The first stanza of Ralph Waldo Emerson’s poem “Concord Hymn” gave us the immortal phrase
“the shot heard round the world.” In 1775, who could have known what that shot would mean to the
history of the world?

By the rude bridge that arched the flood,
Their flag to April’s breeze unfurled,
Here once the embattled farmers stood
And fired the shot heard round the world.

While the birth of what would become the United States of America absolutely occurred on April 19,
1775, at the Battles of Lexington and Concord, here are a few examples of what really happened.

1. Who shot the shot heard ’round the world?
In Ralph Waldo Emerson’s “Concord Hymn,” the “embattled farmers” fired “the shot heard ’round the
world” at the British regulars in Concord. More likely, the shots were fired at Lexington, where the
British fired on the Patriot militia, who also may have taken a few shots in the confusion.
One eyewitness to the skirmish was Paul Revere who had been detained but not arrested by the British.
He couldn’t tell who fired the first shot, in his account. Both sides later accused the other of firing first.

2. Did Paul Revere say, “The British are coming”?
That seems highly unlikely for several reasons. Revere was on a secret mission to warn the Patriots
about the advance of British forces, and at the time, the colonists were British. His more likely response
was, “The regulars are coming out.”

3. Did Revere ride by himself at midnight to warn the Patriots?
There were multiple riders as part of the intelligence effort set up by the Patriots. Two other men,
William Dawes, and Samuel Prescott rode with Revere. Revere never reached Concord as part of the
ride. He was detained by the British after leaving Lexington. It was Prescott who rode from Lexington to

4. Were the colonists just a bunch of farmers fighting against the British?
In reality, the Patriots at Lexington and Concord were well organized and well supplied. Many were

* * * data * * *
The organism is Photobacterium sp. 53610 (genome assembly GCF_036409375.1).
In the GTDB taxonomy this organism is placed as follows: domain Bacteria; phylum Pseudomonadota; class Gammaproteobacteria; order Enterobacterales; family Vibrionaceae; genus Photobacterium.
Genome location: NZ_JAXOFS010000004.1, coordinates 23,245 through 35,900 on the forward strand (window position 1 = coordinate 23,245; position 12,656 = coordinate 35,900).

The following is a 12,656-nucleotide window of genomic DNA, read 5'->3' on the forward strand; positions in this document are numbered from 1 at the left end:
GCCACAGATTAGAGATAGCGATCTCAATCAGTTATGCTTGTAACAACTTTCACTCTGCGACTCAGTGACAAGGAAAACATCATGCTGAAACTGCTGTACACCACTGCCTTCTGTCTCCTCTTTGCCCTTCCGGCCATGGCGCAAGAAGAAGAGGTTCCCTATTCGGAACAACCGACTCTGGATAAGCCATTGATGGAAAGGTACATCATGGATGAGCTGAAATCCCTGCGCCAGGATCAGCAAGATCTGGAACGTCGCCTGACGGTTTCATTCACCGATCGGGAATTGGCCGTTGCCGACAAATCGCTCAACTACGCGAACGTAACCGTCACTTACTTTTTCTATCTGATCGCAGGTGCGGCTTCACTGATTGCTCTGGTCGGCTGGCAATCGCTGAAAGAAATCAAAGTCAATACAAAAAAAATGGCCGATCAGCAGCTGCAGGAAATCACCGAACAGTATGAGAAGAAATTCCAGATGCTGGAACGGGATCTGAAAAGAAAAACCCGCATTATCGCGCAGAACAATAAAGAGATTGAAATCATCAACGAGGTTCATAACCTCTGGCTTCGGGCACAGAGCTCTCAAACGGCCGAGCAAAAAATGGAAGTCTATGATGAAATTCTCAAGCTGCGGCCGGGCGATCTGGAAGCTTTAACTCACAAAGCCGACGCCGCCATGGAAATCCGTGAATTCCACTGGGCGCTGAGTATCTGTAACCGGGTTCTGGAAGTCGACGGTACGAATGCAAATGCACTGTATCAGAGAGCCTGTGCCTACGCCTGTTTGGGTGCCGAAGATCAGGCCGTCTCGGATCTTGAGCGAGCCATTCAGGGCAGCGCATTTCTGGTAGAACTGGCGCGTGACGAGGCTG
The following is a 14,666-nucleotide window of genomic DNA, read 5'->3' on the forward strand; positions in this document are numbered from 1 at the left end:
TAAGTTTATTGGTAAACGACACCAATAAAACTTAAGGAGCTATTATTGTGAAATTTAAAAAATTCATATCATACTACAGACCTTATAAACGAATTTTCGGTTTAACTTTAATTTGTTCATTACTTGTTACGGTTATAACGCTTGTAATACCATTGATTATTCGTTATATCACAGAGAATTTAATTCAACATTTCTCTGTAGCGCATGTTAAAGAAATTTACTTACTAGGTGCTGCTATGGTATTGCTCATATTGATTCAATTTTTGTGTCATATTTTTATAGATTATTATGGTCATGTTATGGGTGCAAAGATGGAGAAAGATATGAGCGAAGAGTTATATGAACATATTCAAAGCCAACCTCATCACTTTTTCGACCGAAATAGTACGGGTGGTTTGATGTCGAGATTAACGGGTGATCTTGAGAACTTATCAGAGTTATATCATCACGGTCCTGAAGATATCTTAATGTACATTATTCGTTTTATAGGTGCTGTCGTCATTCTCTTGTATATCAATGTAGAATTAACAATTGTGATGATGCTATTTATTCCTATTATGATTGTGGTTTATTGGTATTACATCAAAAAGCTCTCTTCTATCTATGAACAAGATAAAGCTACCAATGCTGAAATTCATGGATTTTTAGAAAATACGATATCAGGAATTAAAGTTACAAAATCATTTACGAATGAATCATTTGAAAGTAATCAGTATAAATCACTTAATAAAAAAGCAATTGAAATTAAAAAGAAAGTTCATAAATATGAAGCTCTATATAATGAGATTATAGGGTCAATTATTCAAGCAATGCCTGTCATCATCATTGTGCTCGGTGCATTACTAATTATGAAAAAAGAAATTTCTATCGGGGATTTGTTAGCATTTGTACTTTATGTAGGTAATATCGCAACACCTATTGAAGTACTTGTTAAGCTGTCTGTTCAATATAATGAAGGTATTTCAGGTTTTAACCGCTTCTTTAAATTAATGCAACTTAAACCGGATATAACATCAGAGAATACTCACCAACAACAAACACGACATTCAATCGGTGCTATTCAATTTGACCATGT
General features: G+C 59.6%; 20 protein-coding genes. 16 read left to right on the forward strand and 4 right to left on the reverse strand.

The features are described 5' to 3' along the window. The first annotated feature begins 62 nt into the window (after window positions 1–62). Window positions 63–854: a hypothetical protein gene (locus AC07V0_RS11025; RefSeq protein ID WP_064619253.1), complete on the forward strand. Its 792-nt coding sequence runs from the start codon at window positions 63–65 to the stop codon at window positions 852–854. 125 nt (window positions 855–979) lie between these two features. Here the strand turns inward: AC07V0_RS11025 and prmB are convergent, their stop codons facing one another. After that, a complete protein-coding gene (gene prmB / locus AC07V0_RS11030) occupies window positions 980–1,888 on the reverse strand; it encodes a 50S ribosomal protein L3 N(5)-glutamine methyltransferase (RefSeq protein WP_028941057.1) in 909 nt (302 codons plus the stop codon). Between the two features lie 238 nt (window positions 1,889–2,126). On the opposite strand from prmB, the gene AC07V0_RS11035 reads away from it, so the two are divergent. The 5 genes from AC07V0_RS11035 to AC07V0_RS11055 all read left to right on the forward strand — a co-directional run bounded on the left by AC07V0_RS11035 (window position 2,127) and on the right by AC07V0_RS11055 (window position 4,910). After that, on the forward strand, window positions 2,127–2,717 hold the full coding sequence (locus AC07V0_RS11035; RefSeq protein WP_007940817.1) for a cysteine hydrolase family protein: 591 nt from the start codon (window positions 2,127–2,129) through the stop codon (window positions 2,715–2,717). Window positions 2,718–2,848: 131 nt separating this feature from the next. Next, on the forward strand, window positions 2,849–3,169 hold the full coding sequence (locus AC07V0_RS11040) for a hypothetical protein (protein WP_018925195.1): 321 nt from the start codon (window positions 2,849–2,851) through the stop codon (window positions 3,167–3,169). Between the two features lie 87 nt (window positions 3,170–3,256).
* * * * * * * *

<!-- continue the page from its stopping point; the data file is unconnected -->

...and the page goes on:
veterans of the French and Indian campaigns, and they better understood the battle tactics in the area
than the British. After withdrawing back to Boston, Lord Percy said, “They have amongst them those
who know very well what they are about, having been employed as rangers among the Indians.”

5. Did the Patriots engage the British from a distance using rifles?
The Colonists primarily used muskets and not rifles, and they had to get fairly close to the enemy in
small-group formations to be effective.

An article on the American Rifleman website makes a convincing argument that the Patriots were better
shots than the British, but only 2 percent of their shots were on target.

Much of the fighting in the British retreat was in hand-to-hand combat, and the British were able to use
bayonets. The Patriots used circling tactics to constantly harass the British while building up their troop
strength. In the end, about 15,000 Patriot militia and Minutemen surrounded Boston as they trailed the
British retreat.

For a wealth of information about our nation’s beginnings, I highly recommend which is the source of these five fact bytes. All of us at the Public Library of
Catasauqua wish all of you a safe and very happy Independence Day celebration!


“Outfox,” Sandra Brown
“Shamed,” Linda Castillo
“City of Girls,” Elizabeth Gilbert
“The Friends We Keep,” Jane Green
“Willing to Die,” Lisa Jackson
“Smokescreen,” Iris Johansen
“The Inn,” James Patterson and Candice Fox
“A Better Man,” Louise Penny
“Surfside Sisters,” Nancy Thayer
“Blacklash,” Brad Thor
“Mrs. Everything,” Jennifer Weiner
“The Nickel Boys,” Colson Whitehead
“Contraband,” Stuart Woods

“The Enemy of the People: A Dangerous Time to Tell the Truth in America,” Jim Acosta
“One Giant Leap: The Impossible Mission That Flew Us to the Moon,” Charles Fishman
“America’s Reluctant Prince: The Life of John F. Kennedy Jr.,” Steven M. Gillon
“Songs of America: Patriotism, Protest, and the Music That Made a Nation,” Jon Meacham and Tim McGraw
“Darkness to Light,” Lamar Odom
“Radicals, Resistance, and Revenge: The Left’s Plot to Remake America,” Judge Jeanine Pirro
“Siege: Trump Under Fire,” Michael Wolff

“Dog Man: For Whom the Ball Rolls,” Dave Pilkey
“I Survived the Attacks of September 11th , 2001,” Lauren Tarshis
“I Survived the Sinking of the Titanic, 1912,” Lauren Tarshis

“The Rest of the Story,” Sarah Dessen

The Crayon Man: The True Story of the Invention of Crayola Crayons,” Natascha Bouchard
“Old Friends, New Friends (Disney/Pixar Toy Story 4) (Step Into Reading),” Natasha Bouchard
“If You Had Your Birthday on the Moon,” Joyce Lapin
“Puppy Truck,” Brian Pinkney
“Hold Hands,” Sara Varon